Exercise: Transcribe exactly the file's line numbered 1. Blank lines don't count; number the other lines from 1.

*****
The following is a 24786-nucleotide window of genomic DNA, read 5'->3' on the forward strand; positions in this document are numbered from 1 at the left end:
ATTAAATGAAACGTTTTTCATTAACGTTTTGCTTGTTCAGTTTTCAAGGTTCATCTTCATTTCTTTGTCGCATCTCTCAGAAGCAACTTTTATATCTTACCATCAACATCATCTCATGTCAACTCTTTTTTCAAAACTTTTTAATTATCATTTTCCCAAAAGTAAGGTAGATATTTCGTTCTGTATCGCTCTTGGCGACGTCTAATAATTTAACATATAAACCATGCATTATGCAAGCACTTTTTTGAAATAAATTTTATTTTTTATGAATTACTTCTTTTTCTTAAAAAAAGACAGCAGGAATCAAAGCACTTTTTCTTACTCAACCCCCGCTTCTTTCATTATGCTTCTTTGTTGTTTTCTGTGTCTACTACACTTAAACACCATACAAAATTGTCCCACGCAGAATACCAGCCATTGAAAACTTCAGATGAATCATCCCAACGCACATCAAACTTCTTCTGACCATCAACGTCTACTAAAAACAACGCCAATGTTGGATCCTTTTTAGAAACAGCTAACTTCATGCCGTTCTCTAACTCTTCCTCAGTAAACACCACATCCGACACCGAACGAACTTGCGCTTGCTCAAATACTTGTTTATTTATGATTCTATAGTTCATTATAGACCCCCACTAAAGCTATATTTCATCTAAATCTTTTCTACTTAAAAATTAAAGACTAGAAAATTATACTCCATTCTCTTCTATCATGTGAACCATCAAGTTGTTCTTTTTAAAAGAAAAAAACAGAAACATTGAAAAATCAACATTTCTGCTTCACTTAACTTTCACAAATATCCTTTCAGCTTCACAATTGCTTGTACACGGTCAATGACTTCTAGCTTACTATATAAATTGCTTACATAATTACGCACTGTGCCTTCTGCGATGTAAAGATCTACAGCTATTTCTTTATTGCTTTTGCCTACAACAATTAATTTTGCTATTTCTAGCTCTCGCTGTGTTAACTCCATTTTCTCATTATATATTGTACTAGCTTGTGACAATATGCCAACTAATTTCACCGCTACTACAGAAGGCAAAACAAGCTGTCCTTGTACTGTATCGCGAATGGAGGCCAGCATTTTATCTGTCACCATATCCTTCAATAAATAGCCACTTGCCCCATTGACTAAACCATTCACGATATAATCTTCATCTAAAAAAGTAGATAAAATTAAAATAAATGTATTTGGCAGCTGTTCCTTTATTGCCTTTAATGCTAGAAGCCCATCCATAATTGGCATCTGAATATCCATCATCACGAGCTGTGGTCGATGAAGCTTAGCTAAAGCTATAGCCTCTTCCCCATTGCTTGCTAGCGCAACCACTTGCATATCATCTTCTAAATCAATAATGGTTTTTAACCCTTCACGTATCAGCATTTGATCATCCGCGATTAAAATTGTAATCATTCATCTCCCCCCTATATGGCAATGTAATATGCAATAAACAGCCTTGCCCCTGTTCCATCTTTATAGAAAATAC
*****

The following is a 24786-nucleotide window of genomic DNA, read 5'->3' on the forward strand; positions in this document are numbered from 1 at the left end: